Search This Blog

Monday, November 23, 2015

Black Friday Data Hack


AnalyticsVidhya organized a weekend hackathon called Black Friday Data Hack, which was held on 20th-22nd November, 2015.

Black Friday is actually the following weekend, but that's when we've to relax and enjoy :-)

The last hackathon was quite disappointing due to the randomness in the data and the evaluation metric. I was hoping this one would be better.
And it was. Much better.

Problem
The challenge was to predict the purchase amount of various products by users across categories given historic data of purchase amounts.

Data
In general, when you have more data, its always better. The train data had ~ 5.5 lakh observations and the test data had ~ 2.3 lakh observations. The data was very very clean and it feels wonderful to work on such datasets.

The data was of users who purchased products with the amounts. The products had data on three types of categories. The users had data about their age, gender, city, occupation, locality and marital status.

We were to build our models on the train data and score the test data which had pairs of user-product not present in the train data. The evaluation metric was RMSE, which also seemed a very appropriate choice for this problem.

Approach
I spent the first few hours just exploring the data, summarizing variables, plotting graphs, playing around with pivots and in parallel building base models (of course, XGBoost).

On the first day, I was able to go below 2500 with an optimized XGBoost model on raw features. It got me into the Top-3 and since then I've managed to maintain a position in the Top-5.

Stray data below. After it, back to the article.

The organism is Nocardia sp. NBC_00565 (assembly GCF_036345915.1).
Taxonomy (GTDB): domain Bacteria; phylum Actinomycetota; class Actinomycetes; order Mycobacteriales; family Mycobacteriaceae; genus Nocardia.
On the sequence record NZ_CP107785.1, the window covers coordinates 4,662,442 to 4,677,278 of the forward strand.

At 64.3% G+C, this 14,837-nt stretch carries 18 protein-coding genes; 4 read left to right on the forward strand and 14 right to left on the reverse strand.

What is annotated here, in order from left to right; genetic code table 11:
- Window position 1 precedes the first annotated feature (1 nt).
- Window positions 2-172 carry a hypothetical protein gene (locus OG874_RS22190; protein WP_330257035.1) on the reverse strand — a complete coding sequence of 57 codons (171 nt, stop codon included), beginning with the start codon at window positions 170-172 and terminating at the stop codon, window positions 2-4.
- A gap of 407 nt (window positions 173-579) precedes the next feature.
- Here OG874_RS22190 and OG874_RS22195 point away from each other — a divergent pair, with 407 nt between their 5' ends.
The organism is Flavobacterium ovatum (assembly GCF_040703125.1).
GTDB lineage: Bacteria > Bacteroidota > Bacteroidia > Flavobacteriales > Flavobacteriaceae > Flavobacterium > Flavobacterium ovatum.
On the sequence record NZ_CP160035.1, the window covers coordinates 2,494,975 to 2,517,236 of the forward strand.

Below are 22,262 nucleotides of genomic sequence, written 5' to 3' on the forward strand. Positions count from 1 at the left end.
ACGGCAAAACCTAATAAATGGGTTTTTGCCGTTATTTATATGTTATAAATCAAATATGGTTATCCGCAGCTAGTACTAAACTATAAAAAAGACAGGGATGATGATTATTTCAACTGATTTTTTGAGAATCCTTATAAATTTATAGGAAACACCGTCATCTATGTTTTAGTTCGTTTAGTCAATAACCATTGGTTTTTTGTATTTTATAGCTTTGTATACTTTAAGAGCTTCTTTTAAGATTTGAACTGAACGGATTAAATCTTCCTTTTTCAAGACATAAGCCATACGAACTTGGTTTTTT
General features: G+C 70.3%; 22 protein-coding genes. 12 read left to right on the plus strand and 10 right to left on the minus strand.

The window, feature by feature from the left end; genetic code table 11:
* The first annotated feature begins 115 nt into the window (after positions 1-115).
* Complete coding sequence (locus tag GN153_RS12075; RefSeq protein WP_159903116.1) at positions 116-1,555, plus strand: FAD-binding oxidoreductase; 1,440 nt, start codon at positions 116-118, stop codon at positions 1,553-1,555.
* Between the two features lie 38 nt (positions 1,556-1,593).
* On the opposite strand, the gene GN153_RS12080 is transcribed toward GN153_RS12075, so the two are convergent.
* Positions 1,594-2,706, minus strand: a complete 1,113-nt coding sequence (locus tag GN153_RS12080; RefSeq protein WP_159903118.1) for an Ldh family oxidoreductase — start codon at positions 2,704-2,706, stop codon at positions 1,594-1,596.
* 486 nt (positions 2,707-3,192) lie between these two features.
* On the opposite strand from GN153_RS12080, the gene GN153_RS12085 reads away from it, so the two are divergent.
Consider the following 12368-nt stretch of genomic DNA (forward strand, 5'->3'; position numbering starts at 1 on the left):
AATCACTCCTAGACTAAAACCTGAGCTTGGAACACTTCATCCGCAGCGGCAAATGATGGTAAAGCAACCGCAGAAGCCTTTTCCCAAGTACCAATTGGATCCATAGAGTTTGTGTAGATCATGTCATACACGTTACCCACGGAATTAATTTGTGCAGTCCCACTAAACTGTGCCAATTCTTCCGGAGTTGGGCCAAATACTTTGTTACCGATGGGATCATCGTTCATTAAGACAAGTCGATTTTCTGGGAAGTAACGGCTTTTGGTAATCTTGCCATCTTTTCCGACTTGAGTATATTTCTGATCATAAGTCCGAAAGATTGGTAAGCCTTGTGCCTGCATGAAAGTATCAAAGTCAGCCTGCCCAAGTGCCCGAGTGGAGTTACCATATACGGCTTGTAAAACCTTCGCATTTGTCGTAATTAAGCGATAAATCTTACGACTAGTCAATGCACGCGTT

While checking the variable importance of my XGBoost, I found Product_ID was the most important variable and intuitively it made sense. So, I just submitted the average purchase amount of each product and voila! it scored 2682, which didn't seem like a very bad score. So, all those of you who couldn't cross 2682, here's a simple solution you missed.

Usually ensembles win competitions, but since I couldn't get any model close to the performance of XGB, so I decided to challenge myself to build a single powerful model. Which means, feature engineering.
These two days gave me some wonderful insights on how powerful feature engineering is. With some analysis, gut, trying, cross-validating, here are my final set of features that I used:

Model
User_ID: Used as a raw feature

User_Count: Number of observations of the user

Gender: Converted to binary

Age: Converted to numeric

Marital Status: Used as raw feature

Occupation: Used as raw feature

City Category: One-hot encoded features

Stay In Current City: Converted to numeric

Product Category 1, 2, 3: Used as raw feature

Product_Count: Number of observations of the product

Product_Mean: Average purchase amount of product

User_High: Proportion of times the user purchases products at a higher amount than the average purchase amount of the product

I built an XGBoost with these features, and the code is open-sourced on GitHub, the link is given below.

One very interesting feature I built was
F_Prop: Average purchase amount of product by female users / Average purchase amount of product by male users

This was among the top-3 important variables and gave a CV of ~ 2419 but the LB remained very similar ~ 2430, so I wasn't sure about it. I decided to go without this.